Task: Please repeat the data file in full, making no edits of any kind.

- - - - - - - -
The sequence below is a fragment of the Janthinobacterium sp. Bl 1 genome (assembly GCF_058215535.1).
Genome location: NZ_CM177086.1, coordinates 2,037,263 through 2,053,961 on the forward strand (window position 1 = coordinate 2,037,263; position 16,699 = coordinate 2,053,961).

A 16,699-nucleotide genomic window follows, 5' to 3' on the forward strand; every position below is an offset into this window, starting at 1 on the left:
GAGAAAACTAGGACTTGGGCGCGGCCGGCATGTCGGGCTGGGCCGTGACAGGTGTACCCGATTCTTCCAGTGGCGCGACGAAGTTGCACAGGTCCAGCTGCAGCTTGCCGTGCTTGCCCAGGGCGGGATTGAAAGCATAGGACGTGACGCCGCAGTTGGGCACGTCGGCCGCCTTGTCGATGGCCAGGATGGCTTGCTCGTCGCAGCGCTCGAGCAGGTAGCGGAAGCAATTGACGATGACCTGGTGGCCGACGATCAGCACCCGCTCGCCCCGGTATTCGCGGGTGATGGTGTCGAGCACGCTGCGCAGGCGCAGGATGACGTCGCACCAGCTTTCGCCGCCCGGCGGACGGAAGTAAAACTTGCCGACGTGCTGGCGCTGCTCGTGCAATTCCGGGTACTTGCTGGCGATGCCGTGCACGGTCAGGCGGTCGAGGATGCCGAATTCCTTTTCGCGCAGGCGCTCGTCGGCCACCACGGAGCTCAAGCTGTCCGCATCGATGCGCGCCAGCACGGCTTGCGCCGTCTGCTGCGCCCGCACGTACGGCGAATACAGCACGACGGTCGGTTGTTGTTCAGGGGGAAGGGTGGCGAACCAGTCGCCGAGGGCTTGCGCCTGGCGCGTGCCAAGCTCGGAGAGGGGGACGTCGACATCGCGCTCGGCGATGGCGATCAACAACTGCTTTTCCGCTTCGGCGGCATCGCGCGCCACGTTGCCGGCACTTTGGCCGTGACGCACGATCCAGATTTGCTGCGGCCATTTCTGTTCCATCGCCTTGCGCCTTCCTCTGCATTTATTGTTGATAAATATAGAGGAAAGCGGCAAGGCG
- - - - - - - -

The sequence below is a fragment of the Janthinobacterium sp. Bl 1 genome (assembly GCF_058215535.1).
Genome location: NZ_CM177086.1, coordinates 2,037,263 through 2,053,961 on the forward strand (window position 1 = coordinate 2,037,263; position 16,699 = coordinate 2,053,961).

A 16,699-nucleotide genomic window follows, 5' to 3' on the forward strand; every position below is an offset into this window, starting at 1 on the left:
GAGAAAACTAGGACTTGGGCGCGGCCGGCATGTCGGGCTGGGCCGTGACAGGTGTACCCGATTCTTCCAGTGGCGCGACGAAGTTGCACAGGTCCAGCTGCAGCTTGCCGTGCTTGCCCAGGGCGGGATTGAAAGCATAGGACGTGACGCCGCAGTTGGGCACGTCGGCCGCCTTGTCGATGGCCAGGATGGCTTGCTCGTCGCAGCGCTCGAGCAGGTAGCGGAAGCAATTGACGATGACCTGGTGGCCGACGATCAGCACCCGCTCGCCCCGGTATTCGCGGGTGATGGTGTCGAGCACGCTGCGCAGGCGCAGGATGACGTCGCACCAGCTTTCGCCGCCCGGCGGACGGAAGTAAAACTTGCCGACGTGCTGGCGCTGCTCGTGCAATTCCGGGTACTTGCTGGCGATGCCGTGCACGGTCAGGCGGTCGAGGATGCCGAATTCCTTTTCGCGCAGGCGCTCGTCGGCCACCACGGAGCTCAAGCTGTCCGCATCGATGCGCGCCAGCACGGCTTGCGCCGTCTGCTGCGCCCGCACGTACGGCGAATACAGCACGACGGTCGGTTGTTGTTCAGGGGGAAGGGTGGCGAACCAGTCGCCGAGGGCTTGCGCCTGGCGCGTGCCAAGCTCGGAGAGGGGGACGTCGACATCGCGCTCGGCGATGGCGATCAACAACTGCTTTTCCGCTTCGGCGGCATCGCGCGCCACGTTGCCGGCACTTTGGCCGTGACGCACGATCCAGATTTGCTGCGGCCATTTCTGTTCCATCGCCTTGCGCCTTCCTCTGCATTTATTGTTGATAAATATAGAGGAAAGCGGCAAGGCG